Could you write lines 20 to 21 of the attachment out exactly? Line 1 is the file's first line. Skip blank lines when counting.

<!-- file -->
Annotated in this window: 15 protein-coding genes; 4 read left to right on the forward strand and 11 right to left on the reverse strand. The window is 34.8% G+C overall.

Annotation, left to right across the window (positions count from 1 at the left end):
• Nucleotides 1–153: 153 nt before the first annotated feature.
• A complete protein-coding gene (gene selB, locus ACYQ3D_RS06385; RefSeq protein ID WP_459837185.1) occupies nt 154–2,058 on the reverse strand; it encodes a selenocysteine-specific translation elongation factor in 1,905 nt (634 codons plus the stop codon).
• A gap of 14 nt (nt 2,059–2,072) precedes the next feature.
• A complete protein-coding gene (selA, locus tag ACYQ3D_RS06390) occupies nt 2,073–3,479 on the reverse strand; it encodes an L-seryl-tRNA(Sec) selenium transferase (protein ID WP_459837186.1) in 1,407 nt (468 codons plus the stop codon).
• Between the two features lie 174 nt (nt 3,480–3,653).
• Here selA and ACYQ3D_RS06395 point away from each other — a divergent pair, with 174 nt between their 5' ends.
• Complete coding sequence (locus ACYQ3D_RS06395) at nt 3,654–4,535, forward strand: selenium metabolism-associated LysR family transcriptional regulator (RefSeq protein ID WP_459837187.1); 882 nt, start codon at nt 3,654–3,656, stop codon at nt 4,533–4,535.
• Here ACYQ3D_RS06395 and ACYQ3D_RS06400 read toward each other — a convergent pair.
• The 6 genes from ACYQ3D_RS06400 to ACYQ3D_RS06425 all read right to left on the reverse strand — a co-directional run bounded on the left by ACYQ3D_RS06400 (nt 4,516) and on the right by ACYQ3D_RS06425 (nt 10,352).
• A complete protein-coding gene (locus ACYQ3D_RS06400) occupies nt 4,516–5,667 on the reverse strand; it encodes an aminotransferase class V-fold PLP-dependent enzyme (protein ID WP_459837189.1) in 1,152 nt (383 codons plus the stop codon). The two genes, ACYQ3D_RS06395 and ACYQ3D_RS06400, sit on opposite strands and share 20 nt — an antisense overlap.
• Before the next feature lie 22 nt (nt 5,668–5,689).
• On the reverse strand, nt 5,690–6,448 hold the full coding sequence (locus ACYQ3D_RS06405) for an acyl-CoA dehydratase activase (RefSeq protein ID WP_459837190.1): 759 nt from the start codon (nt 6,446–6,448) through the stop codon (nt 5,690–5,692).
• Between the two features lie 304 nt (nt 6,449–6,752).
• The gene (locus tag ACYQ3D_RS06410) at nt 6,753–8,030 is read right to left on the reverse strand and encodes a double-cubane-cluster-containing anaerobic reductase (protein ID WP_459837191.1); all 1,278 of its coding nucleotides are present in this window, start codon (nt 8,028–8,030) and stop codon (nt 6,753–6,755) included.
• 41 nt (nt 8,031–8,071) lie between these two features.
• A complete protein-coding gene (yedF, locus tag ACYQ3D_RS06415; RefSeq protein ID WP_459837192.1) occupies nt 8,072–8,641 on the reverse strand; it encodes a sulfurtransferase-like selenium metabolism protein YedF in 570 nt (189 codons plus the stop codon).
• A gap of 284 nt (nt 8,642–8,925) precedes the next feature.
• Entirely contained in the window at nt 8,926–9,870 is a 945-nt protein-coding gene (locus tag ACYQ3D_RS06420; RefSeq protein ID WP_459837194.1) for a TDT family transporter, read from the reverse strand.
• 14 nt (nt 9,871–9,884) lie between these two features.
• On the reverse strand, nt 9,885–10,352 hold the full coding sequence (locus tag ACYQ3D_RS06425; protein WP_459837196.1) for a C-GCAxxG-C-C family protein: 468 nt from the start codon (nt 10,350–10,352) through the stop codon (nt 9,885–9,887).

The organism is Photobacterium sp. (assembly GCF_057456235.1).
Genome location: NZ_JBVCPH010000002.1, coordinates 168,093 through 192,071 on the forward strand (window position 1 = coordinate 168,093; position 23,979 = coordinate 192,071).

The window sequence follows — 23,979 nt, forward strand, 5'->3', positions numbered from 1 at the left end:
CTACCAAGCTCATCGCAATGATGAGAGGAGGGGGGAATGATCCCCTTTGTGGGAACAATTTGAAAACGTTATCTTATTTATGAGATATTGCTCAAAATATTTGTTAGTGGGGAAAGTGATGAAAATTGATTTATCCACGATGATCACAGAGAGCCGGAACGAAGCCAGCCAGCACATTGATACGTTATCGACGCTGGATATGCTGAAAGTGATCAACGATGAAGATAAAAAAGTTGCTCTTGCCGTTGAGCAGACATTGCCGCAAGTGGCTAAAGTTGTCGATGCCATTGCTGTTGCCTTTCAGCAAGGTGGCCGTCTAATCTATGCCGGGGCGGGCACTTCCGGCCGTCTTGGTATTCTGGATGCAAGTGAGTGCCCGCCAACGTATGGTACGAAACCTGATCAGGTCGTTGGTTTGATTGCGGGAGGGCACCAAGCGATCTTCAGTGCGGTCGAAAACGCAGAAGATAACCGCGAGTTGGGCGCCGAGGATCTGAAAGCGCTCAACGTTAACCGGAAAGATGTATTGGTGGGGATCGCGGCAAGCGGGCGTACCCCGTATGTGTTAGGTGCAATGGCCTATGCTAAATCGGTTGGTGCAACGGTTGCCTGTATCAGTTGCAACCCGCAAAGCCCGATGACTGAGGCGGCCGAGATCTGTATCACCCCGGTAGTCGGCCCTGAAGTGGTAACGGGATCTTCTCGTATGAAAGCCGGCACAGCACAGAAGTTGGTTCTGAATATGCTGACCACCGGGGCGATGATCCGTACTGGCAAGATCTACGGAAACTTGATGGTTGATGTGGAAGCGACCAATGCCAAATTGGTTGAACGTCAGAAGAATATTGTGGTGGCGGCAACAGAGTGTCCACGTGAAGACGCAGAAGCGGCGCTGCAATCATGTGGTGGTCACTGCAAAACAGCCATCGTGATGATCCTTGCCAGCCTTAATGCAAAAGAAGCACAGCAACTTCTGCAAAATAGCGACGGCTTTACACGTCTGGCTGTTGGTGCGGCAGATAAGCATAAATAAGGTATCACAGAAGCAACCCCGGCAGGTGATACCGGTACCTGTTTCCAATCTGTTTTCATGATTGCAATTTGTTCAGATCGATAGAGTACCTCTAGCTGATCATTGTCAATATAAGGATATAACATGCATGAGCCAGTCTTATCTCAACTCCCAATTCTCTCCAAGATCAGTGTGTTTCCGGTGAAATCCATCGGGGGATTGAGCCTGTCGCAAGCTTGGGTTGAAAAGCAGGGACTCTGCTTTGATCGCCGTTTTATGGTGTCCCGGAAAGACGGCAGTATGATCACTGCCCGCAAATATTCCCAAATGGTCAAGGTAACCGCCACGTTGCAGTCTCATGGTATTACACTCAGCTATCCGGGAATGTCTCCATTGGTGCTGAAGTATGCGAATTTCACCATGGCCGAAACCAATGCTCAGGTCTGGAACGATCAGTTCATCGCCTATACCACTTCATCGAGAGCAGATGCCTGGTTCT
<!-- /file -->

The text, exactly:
• Entirely contained in the window at nt 8,926–9,870 is a 945-nt protein-coding gene (locus tag ACYQ3D_RS06420; RefSeq protein ID WP_459837194.1) for a TDT family transporter, read from the reverse strand.
• 14 nt (nt 9,871–9,884) lie between these two features.